Beyond Women on Boards: How Gender Lens Investing Can Transform Your Impact Strategy
The business case for gender equality and women’s empowerment, particularly its critical role as a driver of growth and innovation, has strengthened over the past decade.
A growing body of research shows how greater gender diversity in companies leads to long-term value creation, stability, and even greater returns. At the same time, ignoring women as consumers, a group responsible for 70-80 percent of consumer decisions, means missing out on one-third of the world’s private wealth.
Gender equality is at the heart of the 2030 Agenda for Sustainable Development. While SDG 5 is specifically focused on gender equality and the empowerment of all women and girls, it’s even more important to recognize that we cannot achieve the other 16 Goals if we do not ensure women have equal access to education, health care, decent work, and representation in political and economic decision-making processes.
More impact investors are—slowly—aligning their strategies to the sustainable development agenda and the push for greater gender equality and women’s empowerment. However, understanding on how to unlock the power of capital to support these commitments remains limited and leaves many investors simply counting the number of women reached. This check-box exercise provides little to no information about the actual impact for women and risks missing opportunities for more meaningful investments and greater returns.
Gender lens investing is a powerful new approach with the potential to change that. It considers the impact of financial investments, both good and bad, on women and girls. It also recognizes investments’ potential to generate financial returns and advance gender equality simultaneously. Gender lens investing can also address other sustainability issues, such as climate change, and can help companies to avoid potential reputational or legal risks related to issues such as discrimination, sexual violence and harassment.
Busting Gender Lens Investing Myths
- Gender Lens Investing is a niche market: While relatively small compared to other types of impact investing, assets under management with a gender lens mandate are growing at an impressive rate, increasing by 85 percent over 12 months in 2017/2018 and reaching US$2.4 billion in 2018. The number of gender lens funds has quadrupled over four years, and the growth of these liquid, low-fee, and low minimum funds are helping to democratize gender lens investing.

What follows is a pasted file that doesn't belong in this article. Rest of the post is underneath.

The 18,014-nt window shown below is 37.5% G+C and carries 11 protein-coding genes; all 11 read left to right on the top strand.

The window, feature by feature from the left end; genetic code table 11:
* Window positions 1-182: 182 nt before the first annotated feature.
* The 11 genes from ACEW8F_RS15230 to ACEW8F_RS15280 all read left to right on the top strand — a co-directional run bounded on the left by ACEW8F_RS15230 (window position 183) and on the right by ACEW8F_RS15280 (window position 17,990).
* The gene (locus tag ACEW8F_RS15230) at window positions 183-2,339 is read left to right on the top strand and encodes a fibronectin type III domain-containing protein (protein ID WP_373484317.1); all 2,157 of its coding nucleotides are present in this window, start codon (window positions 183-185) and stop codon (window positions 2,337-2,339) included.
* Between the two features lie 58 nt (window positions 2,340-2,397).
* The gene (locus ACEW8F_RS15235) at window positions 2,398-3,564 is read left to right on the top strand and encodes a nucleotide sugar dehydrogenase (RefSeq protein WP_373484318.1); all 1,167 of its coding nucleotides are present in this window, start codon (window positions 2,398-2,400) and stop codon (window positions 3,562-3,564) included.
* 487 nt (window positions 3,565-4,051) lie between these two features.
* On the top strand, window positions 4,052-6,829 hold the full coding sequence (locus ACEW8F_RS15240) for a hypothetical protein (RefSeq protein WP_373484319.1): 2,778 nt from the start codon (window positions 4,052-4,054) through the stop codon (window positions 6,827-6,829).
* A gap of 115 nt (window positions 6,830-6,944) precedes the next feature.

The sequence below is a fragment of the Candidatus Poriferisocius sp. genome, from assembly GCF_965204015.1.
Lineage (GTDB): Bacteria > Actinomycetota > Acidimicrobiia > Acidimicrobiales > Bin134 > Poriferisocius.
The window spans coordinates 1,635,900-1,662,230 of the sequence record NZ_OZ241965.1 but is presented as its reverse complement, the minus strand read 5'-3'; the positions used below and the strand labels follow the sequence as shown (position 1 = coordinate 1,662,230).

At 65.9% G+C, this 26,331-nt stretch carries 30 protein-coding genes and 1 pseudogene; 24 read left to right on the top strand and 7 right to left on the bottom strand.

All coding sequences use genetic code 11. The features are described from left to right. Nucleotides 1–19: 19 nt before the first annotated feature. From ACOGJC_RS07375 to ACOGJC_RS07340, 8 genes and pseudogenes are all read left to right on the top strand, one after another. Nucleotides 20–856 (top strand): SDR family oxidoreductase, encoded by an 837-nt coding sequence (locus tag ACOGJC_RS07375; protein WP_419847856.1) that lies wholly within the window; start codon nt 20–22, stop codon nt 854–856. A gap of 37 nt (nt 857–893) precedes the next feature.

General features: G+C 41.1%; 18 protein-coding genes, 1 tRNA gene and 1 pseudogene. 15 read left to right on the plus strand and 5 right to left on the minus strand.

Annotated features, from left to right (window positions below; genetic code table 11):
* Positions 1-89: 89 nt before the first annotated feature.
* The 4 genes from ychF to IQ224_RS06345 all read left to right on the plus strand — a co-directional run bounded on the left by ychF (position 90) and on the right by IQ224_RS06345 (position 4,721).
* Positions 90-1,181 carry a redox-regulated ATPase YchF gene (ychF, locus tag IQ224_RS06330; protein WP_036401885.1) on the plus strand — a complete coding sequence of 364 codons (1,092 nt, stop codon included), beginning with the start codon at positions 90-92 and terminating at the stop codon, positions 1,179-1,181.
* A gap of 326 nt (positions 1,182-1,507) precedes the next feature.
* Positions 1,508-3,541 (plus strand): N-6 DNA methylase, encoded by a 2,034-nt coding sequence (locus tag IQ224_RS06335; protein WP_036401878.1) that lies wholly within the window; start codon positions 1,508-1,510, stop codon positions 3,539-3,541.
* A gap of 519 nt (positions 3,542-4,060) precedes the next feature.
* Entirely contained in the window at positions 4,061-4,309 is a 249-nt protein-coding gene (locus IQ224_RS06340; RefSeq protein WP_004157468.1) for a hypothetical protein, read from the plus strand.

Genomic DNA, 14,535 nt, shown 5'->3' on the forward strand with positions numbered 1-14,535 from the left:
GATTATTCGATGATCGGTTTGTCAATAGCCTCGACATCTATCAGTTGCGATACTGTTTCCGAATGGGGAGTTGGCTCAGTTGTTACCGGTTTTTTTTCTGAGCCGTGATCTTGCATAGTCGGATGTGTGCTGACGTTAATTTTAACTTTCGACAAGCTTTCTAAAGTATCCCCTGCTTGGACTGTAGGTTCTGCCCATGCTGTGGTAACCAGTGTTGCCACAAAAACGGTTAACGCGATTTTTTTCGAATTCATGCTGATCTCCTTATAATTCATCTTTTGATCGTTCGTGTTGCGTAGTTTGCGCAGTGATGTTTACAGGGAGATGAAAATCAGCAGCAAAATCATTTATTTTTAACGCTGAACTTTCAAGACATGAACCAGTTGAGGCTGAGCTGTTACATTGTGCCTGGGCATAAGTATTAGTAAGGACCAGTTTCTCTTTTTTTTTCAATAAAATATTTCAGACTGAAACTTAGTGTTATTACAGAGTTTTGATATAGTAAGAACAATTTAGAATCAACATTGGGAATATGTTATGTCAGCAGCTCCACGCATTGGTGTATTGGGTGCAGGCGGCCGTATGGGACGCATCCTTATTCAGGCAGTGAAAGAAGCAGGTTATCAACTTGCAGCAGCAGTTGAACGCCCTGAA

- Gender Lens Investing means concessionary returns: Morningstar evaluated the performance of 10 gender-focused funds and found that seven of these outperformed in the top quartiles of their categories. Pax Ellevate Global Women’s Leadership Fund (PXWEX), which invests in companies advancing women through gender diversity on their boards and in executive management, outperformed the benchmark MSCI World (Net) Index in 2017 with a 22.78 percent total return compared to 22.40 percent.
- Gender Lens Investing requires counting the number of women on boards: Women’s representation in leadership is critical to ensure a diverse set of views and experiences when making decisions, but it is not enough to ensure a positive impact for women and girls. Given the existing male-dominated financial ecosystem, it is easy to see how gender lens investing might be watered down to a check-box exercise, but this has its own set or risks including missing out on more meaningful opportunities to invest in women.
Ensuring Meaningful Investments
While the opportunity for gender lens investing is clear, meaningful impact requires thinking about both how you invest and who and what you are investing in. At BSR, our experience shows that gender equality should not be siloed but integrated into every investment decision. This means investing with a gender-responsive approach by: